It's funny the way I watch TV. If it's a show, say a mystery, I never try to figure it out. I probably could, but I'd rather see it unfold before me, and amaze me. I want to be entertained, and thinking critically about it gets in the way. Of course, sometimes there are plot holes (using the term ever so broadly) that simply cannot be ignored, but those are much more common in commericals, which I judge much more harshly.
For example, there's one for a household cleaner in which a mom is happy to see her young son mopping the bathroom floor - until she sees him dip the mop in the toilet, at which point she "realizes" she needs to bleach the bathroom floor. Really? Really? Did the kid pee and not flush before he started? Do we think the water that refills the bowl after a flush is - sewer water? I asked Husband-man if people can possibly think so, and he answered me with a wordless "duuuh" look.
There's one for an alt-milk product that says, "Before you let something new into your house, you want to know who they are." What? I guess it's a writer thing: sure, I lapse into very casual vernacular sometimes (okay, fairly often) and unconventional constructions can show up in my conversation and my characters' conversations. But I think ad scripts (and news copy, for that matter), should apply grammatical principles. Somethings are not whos; if we try to understand it by the rules of grammar, that commercial's first sentence is a non-sequitor! And while I'm at it, what the heck does Werewolves of London have to do with either fishing or bran cereals with raisins?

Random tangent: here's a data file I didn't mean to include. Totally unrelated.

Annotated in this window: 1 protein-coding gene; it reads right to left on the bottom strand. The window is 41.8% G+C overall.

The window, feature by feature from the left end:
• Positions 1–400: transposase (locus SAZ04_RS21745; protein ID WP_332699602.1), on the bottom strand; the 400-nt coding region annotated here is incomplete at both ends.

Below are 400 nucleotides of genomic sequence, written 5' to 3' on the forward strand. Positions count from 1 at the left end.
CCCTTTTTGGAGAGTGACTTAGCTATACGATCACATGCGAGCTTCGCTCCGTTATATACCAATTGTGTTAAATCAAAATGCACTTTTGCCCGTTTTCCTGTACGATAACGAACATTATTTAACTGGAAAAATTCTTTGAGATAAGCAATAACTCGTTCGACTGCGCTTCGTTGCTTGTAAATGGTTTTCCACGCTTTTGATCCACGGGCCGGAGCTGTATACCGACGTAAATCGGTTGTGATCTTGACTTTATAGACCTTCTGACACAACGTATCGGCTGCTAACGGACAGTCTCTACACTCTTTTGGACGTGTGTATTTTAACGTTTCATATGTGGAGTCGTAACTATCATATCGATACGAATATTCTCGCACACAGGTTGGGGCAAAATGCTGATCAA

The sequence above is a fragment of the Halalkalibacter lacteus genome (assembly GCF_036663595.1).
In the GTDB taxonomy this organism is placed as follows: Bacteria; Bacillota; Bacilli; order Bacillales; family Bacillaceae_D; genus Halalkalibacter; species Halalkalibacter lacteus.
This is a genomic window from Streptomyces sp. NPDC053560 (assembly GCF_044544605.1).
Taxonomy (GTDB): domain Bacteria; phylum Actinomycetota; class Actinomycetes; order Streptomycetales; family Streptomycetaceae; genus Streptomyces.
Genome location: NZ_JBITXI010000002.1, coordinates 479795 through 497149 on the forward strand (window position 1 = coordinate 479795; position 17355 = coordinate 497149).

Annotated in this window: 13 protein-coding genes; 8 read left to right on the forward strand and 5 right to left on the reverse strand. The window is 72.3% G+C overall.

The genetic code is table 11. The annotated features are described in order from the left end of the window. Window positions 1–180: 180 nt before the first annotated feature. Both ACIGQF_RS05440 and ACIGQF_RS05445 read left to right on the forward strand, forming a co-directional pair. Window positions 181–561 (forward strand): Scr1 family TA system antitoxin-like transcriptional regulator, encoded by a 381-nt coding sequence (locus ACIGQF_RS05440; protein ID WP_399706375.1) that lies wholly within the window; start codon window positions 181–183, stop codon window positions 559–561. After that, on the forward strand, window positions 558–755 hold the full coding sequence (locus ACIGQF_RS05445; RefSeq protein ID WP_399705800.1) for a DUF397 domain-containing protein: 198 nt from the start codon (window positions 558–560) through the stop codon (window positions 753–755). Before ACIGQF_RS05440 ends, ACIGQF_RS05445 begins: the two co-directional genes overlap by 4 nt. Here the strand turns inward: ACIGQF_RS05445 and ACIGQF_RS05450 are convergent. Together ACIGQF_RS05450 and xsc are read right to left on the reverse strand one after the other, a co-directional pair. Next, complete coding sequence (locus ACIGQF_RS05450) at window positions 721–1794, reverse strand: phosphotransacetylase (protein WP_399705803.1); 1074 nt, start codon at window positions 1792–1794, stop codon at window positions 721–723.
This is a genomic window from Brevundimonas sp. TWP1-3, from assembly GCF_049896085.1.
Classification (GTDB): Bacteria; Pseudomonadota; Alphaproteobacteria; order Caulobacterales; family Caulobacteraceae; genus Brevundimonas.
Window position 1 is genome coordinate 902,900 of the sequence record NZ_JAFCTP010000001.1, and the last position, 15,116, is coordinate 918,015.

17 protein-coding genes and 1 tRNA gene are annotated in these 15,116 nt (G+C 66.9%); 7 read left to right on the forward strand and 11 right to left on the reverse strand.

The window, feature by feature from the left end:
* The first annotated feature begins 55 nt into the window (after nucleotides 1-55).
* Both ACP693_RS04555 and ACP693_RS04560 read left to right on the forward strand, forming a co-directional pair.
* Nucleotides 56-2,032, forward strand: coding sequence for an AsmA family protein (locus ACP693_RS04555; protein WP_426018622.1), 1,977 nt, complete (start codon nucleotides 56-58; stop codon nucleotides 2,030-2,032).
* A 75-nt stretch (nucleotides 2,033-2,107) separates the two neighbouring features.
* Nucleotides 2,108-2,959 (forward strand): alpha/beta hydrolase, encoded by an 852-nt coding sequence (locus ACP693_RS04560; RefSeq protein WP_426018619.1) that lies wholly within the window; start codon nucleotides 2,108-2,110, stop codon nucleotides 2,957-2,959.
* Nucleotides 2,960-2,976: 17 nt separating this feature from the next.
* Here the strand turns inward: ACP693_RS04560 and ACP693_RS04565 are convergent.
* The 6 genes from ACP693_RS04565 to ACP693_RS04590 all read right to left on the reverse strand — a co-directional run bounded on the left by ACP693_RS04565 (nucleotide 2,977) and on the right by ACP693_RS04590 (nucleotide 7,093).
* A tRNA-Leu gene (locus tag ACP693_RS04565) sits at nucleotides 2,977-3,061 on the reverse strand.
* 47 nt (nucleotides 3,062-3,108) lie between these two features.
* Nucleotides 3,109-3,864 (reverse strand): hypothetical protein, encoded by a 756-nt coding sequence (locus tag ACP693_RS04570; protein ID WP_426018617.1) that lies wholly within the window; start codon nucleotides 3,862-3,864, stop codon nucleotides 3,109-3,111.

We learn as writers not to, oh, change tenses mid-sentence, use unreferenced pronouns, or overuse adverbs. We learn about character development and theme and continuity of setting, plot, theme .... And the reason we learn and follow those guidelines is that ignoring them jars the reader. We do our best to make our stories clear and to reflect the truth - and if our characters' perspectives on the truth are wrong-headed, to let them suffer the consequences. In these respects, a lot of commercials (and news presentations) disappoint. (As do many books, but that's a different rant. ;-) )